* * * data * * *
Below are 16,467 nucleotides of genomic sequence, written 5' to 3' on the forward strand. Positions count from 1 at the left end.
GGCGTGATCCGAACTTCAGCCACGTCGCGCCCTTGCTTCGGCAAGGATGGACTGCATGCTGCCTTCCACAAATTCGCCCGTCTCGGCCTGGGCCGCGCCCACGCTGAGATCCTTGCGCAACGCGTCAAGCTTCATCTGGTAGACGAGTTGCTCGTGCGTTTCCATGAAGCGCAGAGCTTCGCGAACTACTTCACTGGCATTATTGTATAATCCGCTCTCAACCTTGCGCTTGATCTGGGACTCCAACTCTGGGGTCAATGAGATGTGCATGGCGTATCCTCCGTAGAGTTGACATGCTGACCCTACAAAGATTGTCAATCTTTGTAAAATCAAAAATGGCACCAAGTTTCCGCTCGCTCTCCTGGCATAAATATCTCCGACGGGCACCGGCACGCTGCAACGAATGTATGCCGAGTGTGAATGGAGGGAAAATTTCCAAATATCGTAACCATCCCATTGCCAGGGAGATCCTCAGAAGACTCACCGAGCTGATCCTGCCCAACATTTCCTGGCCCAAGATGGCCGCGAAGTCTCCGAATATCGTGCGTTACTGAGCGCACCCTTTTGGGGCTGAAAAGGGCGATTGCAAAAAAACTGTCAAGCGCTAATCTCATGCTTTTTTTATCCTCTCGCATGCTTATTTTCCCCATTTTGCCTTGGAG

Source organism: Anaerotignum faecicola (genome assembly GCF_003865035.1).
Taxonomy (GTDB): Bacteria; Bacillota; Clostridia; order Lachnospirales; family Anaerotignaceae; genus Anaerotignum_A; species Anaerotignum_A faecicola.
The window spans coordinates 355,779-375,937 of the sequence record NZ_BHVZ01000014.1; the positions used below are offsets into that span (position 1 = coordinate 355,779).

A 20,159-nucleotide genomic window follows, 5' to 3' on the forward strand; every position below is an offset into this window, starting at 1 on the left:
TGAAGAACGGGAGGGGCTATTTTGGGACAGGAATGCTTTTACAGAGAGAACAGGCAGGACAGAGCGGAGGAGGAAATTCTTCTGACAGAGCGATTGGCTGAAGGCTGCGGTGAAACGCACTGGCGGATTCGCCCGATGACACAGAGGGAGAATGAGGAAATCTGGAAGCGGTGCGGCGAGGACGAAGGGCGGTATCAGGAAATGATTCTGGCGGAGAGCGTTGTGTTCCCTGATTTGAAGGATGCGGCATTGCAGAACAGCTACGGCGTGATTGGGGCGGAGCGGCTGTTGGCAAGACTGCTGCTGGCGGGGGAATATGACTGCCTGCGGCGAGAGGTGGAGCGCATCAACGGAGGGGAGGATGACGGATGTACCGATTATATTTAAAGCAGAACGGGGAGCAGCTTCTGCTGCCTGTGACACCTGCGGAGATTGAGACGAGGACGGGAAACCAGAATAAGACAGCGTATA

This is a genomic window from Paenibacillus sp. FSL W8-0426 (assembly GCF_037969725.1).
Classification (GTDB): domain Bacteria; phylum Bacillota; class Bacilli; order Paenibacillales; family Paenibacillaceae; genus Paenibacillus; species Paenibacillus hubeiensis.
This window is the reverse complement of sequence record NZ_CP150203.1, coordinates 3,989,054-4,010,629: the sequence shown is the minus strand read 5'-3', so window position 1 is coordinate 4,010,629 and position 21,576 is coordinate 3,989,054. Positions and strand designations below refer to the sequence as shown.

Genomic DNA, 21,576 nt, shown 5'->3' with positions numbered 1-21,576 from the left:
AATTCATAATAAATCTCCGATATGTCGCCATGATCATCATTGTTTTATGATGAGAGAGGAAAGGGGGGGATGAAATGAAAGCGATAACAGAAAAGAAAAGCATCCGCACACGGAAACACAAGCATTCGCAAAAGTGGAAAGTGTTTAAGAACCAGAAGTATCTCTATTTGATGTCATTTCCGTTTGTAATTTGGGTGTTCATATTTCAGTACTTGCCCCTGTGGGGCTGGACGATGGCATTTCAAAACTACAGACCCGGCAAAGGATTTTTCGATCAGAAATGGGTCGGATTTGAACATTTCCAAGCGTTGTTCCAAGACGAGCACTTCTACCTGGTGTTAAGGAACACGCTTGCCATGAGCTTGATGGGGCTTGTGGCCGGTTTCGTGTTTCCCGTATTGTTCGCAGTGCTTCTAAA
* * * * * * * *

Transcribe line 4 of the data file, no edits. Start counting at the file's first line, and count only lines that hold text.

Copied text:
Taxonomy (GTDB): Bacteria; Bacillota; Clostridia; order Lachnospirales; family Anaerotignaceae; genus Anaerotignum_A; species Anaerotignum_A faecicola.